1. Save the changes and exit the text editor. In Nano, you can do this by pressing Ctrl+X, then Y to save and Enter to confirm.

  2. Cron will automatically pick up the new entry, and your backup script will run at the scheduled time.

Here's an explanation of the crontab line format:

* * * * * /path/to/command/to/execute
β”‚ β”‚ β”‚ β”‚ β”‚
β”‚ β”‚ β”‚ β”‚ └─── Day of the week (0 - 7) (Sunday is 0 or 7)
β”‚ β”‚ β”‚ └──────── Month (1 - 12)
β”‚ β”‚ └──────────── Day of the month (1 - 31)
β”‚ └──────────────── Hour (0 - 23)
└──────────────────── Minute (0 - 59)

Read about User Management and Let me know on Linkedin if you're ready for Day 6

πŸ‘₯ User Accounts: In Linux, each user is represented by an account. User accounts are like individual characters in the Linux world! They have their unique identities (User IDs or UIDs), like secret agent codes, that distinguish them from others. Regular users have cool UIDs starting from 1000, while the special system users get the lower UIDs (1-999).

πŸ‘‘ Root User: The root user is the ultimate boss 🌟 with the UID 0! Think of it as a superhero who has access to everything, like a master key πŸ”‘ that can unlock all doors. But remember, with great power comes great responsibility! It's crucial to handle root privileges with care, as it can alter the entire system.

πŸ‘¨β€πŸ’Ό User Commands: The Linux command lineup πŸš€ gives us the power to manage users like magicians! We can create new user accounts with useradd, modify their properties with usermod, or wave our wand to delete users using userdel. When users need to change their secret passcodes πŸ”’, we use passwd. With the su spell, we can transform into other users and explore their world. And if we want to grant someone limited powers, sudo comes to our aid! πŸ§™β€β™‚οΈ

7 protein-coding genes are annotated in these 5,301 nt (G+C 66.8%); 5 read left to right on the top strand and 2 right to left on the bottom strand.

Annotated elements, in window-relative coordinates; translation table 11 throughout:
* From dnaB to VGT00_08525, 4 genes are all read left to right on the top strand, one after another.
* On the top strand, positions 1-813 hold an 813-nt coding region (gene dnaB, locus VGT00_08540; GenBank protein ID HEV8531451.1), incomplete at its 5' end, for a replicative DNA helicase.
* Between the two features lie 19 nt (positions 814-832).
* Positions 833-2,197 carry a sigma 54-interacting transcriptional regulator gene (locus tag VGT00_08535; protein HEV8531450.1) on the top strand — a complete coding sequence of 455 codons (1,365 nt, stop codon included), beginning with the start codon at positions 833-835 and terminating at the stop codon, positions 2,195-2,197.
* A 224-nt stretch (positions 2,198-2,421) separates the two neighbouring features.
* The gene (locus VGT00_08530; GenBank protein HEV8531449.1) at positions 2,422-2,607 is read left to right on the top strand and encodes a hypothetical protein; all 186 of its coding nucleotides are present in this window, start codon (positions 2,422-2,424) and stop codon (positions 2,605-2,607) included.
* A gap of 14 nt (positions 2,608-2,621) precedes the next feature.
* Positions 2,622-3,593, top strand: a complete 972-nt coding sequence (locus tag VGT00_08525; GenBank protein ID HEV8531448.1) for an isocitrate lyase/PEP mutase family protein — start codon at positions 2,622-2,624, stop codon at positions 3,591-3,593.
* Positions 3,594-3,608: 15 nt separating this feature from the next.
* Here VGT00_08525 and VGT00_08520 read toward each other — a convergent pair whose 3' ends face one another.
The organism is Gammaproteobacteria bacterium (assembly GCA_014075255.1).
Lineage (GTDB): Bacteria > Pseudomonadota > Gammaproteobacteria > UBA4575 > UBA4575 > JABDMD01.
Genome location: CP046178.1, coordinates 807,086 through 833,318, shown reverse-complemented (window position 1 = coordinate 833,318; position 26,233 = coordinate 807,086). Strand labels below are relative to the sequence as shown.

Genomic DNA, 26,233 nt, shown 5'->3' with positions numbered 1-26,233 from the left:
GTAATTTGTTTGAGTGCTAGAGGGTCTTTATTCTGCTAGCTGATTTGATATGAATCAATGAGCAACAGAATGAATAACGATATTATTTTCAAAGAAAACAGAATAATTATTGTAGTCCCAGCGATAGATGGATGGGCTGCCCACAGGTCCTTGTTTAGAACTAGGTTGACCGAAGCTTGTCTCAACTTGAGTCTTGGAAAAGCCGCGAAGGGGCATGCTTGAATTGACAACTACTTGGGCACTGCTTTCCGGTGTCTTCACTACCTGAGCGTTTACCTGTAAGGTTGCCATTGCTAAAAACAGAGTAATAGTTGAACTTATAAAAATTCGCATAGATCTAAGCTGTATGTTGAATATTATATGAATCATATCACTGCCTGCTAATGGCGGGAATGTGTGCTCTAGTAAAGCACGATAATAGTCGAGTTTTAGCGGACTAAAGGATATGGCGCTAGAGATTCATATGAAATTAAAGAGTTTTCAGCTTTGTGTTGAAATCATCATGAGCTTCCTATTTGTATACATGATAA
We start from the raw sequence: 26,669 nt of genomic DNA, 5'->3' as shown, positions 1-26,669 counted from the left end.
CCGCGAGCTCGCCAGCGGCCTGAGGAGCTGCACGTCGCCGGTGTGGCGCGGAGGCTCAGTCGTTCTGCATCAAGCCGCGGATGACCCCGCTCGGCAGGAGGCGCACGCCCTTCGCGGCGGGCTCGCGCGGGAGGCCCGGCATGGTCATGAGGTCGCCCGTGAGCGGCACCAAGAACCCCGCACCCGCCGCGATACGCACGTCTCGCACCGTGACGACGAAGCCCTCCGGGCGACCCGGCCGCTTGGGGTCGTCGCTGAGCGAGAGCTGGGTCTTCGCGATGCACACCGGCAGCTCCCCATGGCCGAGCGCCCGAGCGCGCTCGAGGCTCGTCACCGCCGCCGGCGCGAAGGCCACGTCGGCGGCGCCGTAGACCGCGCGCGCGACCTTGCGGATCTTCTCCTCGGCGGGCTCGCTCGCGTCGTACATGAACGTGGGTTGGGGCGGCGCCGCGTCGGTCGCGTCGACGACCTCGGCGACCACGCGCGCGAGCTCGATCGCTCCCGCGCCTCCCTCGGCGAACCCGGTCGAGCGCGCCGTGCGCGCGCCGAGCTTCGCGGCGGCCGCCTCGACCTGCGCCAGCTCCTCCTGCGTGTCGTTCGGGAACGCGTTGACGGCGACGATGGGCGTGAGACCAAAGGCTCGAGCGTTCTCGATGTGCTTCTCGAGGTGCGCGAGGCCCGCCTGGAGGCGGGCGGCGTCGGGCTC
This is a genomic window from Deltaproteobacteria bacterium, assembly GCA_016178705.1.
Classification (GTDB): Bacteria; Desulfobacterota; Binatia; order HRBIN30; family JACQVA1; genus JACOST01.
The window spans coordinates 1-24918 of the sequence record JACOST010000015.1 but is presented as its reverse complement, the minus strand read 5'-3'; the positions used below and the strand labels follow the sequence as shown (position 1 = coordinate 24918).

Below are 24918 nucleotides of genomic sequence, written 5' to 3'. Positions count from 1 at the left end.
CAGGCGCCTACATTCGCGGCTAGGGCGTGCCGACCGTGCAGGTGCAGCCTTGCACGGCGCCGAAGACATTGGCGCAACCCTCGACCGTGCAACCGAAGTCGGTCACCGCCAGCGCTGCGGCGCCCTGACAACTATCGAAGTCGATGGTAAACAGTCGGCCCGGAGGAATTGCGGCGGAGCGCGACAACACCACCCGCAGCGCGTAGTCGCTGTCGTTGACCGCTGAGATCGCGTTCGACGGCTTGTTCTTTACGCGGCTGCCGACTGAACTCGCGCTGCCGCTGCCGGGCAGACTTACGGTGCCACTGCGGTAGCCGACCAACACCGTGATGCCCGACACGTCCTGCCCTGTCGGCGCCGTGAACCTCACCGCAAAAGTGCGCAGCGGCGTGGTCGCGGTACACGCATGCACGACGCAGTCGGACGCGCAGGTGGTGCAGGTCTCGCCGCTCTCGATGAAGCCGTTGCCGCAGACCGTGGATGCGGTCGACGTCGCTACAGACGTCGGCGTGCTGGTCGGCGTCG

πŸ‘« User Groups: We love teamwork in Linux! Users can form groups 🀝 where they unite and share permissions. These groups are like squads with special abilities πŸ›‘οΈ, allowing them to access certain files and folders together.

πŸ”‘πŸ•΅οΈβ€β™‚οΈ Password and Shadow Files: Secrets are guarded in Linux! User account information is stored in the /etc/passwd file, like a treasure map. But the real secrets, like password hashes, are locked away in the /etc/shadow file, accessible only by the root user. It's a fortress to protect sensitive data! 🏰

🏠 User Home Directory: Everyone needs a cosy home, right? Each user has their own home directory 🏑 where they store their personal stuff. It's like a room where they can decorate and organize their files, making it a special place for them. The home directory is typically found in /home/username. πŸ πŸ—„οΈ.

Create 2 users and just display their Usernames

  1. Open a terminal on your Linux system.

  2. To create the first user, use the useradd a command followed by the desired username (e.g., user1):

sudo useradd siddhi0983
  1. To create the second user, use the same useradd command with a different username (e.g., user2):
sudo useradd subho0948
  1. Now, let's display the usernames of both users. Use the cut command to extract the first field (username) from the /etc/passwd file:
cut -d: -f1 /etc/passwd | grep -E 'siddhi0983|subho0948'

This command will display the usernames of the two users you just created.

Note: The sudo command is used to run the commands with root privileges as user management tasks generally require administrative privileges. Make sure you have the necessary permissions to create users on your system. Additionally, you can replace user1 and user2 with any desired usernames.

Thank you for reading my blog make sure to give ❀️

Creating users is like adding characters to a Linux story. Each one has their unique username, and together they form a diverse cast, unlocking the potential of the Linux world." πŸŒŸπŸš€